the daylight hours when Treadwell and Huguenard were outside the tent, instead
of at night when they would have been inside. Most of their food was found in
bear-proof containers near the camp.
Officials said the camp was clean but located close to a number of bear trails.
Because of the concentration of bears in the Kaflia Lake area and a shortage
of good campsites, however, it is almost impossible to camp anywhere but along
a bear trail there.
EXTENDED THEIR STAY
Treadwell and Huguenard, who was in the process of moving from Colorado to Malibu
to live with Treadwell, had last been heard from Sunday afternoon when they used
a satellite phone to talk to Jewel Palovak. Palovak is a Malibu associate of
Treadwell at Grizzly People, which bills itself as "a grass-roots organization
devoted to preserving bears and their wilderness habitat.''
Palovak said she talked with Treadwell about his favorite bear, a sow he called
Downy. Treadwell had been worried, Palovak said, that the sow might have wandered
out of the area and been killed by hunters. So instead of returning to California
at the end of September as planned, Treadwell lingered at Kaflia to look for
her. Palovak said Treadwell was excited to report finding the animal alive.
PILOT CALLS IN TRAGEDY
What transpired in the hours after the phone call is unknown. The Kodiak pilot
who arrived at the Treadwell camp the next day was met by a charging brown bear.
The bear forced the pilot for Andrew Airways back to his floatplane.
Authorities said he took off and buzzed the bear several times in an effort to
drive it out of the area, but it would not leave the campsite established by
Treadwell and Huguenard. When the pilot spotted the bear apparently sitting on
the remains of a human, authorities said, he flew back to the lake, landed, beached
his plane some distance from the camp and called for help from troopers and the
Interviews with sources who were on the scene provided this account:
Park rangers were the first to arrive. They hiked from the beach toward a knob
above the camp hoping to be able to survey the scene from a distance. They had
no sooner reached the top of the knob, however, than they were charged by a large
It was shot and killed at a distance of about 12 feet. The Andrew Air pilot,
according to Bruce Bartley of the Alaska Department of Fish and Game, was convinced
the large boar with the ratty hide was the same animal he'd tried to buzz out
of the campsite. The boar was described as an underweight, old male with rotting
Authorities do not know if it was the bear that killed Treadwell and Huguenard.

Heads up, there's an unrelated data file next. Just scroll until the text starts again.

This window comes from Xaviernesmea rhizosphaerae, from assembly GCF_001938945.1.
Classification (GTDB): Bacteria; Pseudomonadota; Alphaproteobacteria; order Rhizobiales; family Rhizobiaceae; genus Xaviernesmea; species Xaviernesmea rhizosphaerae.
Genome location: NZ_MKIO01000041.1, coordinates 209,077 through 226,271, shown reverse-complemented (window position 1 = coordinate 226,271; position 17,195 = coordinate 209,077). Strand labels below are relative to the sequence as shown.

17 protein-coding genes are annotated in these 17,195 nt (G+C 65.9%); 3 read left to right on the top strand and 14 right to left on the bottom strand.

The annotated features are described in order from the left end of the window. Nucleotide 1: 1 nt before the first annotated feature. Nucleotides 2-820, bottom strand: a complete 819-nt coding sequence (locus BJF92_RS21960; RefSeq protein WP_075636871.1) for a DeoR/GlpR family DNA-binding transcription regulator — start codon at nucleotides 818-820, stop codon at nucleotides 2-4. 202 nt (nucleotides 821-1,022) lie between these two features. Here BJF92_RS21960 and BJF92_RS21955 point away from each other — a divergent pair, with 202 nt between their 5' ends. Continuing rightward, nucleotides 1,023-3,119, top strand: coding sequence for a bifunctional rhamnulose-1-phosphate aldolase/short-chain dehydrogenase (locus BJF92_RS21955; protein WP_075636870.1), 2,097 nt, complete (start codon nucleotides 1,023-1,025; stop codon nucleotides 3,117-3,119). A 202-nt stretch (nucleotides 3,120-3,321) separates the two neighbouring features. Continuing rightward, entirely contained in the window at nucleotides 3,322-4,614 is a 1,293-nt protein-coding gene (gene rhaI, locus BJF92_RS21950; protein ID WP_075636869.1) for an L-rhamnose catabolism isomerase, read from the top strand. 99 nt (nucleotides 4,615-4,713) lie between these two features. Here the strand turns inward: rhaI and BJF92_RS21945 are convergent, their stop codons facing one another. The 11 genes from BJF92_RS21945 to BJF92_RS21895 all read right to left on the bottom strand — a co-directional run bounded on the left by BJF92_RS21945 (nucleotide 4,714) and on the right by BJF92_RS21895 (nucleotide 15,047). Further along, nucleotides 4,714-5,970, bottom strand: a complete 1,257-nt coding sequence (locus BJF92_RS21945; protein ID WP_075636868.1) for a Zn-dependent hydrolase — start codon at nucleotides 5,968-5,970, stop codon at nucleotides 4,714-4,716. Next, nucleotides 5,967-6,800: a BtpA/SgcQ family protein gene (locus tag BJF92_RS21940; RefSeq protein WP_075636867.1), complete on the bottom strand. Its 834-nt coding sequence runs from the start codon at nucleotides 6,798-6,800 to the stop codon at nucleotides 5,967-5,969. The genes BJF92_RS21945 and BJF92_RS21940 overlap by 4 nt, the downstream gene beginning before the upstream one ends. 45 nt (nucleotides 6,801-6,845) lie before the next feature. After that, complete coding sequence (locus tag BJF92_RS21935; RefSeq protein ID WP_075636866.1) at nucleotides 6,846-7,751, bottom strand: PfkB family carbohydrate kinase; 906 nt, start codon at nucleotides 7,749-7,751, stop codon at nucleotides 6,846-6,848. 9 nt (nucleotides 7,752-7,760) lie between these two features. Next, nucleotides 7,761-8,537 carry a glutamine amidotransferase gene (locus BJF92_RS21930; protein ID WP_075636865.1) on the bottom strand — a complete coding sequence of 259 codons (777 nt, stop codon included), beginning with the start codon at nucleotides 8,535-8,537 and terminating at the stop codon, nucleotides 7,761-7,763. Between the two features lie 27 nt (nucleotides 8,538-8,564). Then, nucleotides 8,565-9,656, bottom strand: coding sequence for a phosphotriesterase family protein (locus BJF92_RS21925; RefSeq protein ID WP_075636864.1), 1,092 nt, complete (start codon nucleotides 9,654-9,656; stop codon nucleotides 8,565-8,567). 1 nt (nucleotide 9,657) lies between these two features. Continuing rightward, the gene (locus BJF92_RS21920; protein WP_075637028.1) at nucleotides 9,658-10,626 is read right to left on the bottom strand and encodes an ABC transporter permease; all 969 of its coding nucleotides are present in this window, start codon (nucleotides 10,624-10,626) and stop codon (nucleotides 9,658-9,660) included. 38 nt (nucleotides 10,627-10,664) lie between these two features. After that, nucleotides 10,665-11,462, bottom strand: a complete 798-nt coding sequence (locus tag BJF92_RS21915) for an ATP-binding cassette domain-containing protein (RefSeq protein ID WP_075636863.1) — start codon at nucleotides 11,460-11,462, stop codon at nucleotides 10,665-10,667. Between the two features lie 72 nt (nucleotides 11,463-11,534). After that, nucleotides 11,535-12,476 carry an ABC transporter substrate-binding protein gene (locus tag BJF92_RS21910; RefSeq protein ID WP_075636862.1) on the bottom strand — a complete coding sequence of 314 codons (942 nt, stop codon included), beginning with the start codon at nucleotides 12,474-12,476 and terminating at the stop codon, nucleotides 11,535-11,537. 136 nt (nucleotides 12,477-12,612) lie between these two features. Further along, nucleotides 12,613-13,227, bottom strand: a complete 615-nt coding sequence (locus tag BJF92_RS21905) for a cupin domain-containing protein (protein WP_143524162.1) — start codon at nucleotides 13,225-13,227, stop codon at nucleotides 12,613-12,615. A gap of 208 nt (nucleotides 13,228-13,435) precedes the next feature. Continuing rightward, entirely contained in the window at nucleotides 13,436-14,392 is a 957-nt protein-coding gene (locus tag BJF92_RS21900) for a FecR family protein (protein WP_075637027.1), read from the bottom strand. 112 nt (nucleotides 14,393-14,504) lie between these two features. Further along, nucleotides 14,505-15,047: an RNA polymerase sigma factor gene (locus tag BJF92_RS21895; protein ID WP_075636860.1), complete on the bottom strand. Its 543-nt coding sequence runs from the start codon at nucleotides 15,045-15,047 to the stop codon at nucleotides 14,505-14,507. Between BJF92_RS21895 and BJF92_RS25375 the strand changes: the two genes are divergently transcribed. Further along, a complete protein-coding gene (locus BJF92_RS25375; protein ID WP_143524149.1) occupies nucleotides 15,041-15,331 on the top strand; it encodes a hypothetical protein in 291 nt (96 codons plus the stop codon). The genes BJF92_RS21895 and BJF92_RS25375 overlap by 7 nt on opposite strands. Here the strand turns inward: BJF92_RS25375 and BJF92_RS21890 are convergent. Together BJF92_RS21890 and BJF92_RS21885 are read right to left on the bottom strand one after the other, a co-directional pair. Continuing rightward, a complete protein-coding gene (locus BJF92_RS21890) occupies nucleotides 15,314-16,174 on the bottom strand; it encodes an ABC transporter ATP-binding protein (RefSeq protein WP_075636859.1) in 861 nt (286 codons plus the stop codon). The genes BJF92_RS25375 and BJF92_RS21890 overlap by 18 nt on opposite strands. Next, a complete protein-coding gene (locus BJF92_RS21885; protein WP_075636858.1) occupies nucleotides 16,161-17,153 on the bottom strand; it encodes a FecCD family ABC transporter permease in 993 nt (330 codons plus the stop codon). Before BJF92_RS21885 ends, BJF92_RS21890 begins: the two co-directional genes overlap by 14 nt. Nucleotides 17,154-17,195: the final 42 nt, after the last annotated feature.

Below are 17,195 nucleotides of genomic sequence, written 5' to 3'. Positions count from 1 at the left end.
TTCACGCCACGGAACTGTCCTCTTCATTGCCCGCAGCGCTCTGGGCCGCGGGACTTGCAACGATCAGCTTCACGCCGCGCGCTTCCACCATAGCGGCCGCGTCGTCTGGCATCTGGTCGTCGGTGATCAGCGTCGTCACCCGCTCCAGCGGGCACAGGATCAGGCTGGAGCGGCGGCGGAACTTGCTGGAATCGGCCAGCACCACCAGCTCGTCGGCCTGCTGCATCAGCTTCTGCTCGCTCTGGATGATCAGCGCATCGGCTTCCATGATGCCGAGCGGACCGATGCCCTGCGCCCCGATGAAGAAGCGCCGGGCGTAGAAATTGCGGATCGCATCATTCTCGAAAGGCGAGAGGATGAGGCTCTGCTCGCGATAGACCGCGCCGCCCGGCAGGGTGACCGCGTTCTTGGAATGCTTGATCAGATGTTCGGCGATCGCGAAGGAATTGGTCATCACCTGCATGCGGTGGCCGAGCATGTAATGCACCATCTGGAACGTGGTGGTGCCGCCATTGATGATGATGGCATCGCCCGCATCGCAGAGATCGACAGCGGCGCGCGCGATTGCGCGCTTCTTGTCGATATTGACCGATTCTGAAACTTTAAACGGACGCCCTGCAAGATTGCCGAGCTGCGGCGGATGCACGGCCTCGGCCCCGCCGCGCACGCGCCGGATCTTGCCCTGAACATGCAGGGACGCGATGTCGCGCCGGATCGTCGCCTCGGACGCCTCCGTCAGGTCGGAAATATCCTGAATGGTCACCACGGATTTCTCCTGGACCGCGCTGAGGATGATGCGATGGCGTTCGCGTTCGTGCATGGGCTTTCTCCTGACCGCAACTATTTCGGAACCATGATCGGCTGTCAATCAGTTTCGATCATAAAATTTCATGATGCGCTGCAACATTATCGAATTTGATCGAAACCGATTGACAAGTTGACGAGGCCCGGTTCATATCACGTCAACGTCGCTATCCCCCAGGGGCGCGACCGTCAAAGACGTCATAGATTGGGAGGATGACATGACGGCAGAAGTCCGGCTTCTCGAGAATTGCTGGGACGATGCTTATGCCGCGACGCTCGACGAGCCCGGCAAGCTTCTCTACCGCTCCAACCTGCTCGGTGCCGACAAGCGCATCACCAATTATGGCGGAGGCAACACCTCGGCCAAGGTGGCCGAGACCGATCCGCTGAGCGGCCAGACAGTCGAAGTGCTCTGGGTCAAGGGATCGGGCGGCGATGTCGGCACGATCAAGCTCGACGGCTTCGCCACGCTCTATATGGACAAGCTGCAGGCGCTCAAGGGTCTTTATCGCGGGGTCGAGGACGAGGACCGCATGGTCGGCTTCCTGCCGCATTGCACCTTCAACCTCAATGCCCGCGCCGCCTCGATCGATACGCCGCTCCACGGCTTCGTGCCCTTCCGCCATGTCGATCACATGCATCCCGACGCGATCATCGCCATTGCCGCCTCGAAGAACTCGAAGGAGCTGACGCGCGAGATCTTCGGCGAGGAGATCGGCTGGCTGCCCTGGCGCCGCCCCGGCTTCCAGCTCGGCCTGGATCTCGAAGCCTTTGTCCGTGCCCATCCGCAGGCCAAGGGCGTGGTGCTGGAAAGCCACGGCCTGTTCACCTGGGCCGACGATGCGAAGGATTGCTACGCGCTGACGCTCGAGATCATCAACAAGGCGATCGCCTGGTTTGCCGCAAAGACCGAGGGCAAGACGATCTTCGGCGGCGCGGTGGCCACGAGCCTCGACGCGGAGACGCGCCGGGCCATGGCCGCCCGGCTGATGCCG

They were to fly to the site on Tuesday to search the animal's stomach for human
remains but were prevented from doing so by bad weather.
After shooting that bear, rangers and troopers who had by then arrived walked
down to the campsite and undertook the task of gathering the remains of the two
campers. While they were there, another large boar grizzly went through the campsite
but largely ignored the humans.
A smaller, subadult that appeared later, however, seemed to be stalking the group.
Rangers and troopers shot and killed it.
"It would have killed Timothy to know that they killed the bears,'' Palovak said, "but
there was no choice in the matter."
"He was very clear that he didn't want any retaliation against a bear,'' added
Roland Dixon, a wealthy bear fan who lives on a ranch outside of Fort Collins,
Colo., and has been one of Treadwell's main benefactors for the past six or seven
years. "He was really adamant that he didn't want any bear to suffer from any
mistake that he made. His attitude was that if something like this were to happen,
it would probably be his fault.''
Bartlebaugh of "Be Bear Aware'' has no doubts that Treadwell loved the animals
but believes the love was misguided.
"I'm an avid bear enthusiast,'' Bartlebaugh said. "It's the same attitude that
I think Timothy had, but I don't want them (the bears) to be my friends. I don't
want to have a close, loving relationship. I want to be in awe of them as wild
Palovak, Treadwell's associate, and Dixon take a different view.
"I think (Timothy) would say it's the culmination of his life's work,'' Palovak
said. "He always knew that he was the bear's guest and that they could terminate
his stay at any time. He lived with the full knowledge of that. He died doing
what he lived for.''
"He was kind of a goofy guy,'' Dixon said. "It took me a while to get in tune
with him. His whole life was dedicated to being with the bears, or teaching young
people about them. That's all he ever did. It was always about the bears. It
was never about Timothy. He had a passion and he lived his passion. There will
be no one to replace him. There's just nobody in the bear world who studies bears
like Timothy did.''
Dixon acknowledged Treadwell took risks with bears but dismissed as envious those
who criticized his behavior .
Daily News reporter Elizabeth Manning contributed to this story. Daily
News Outdoors editor Craig Medred can be reached at firstname.lastname@example.org .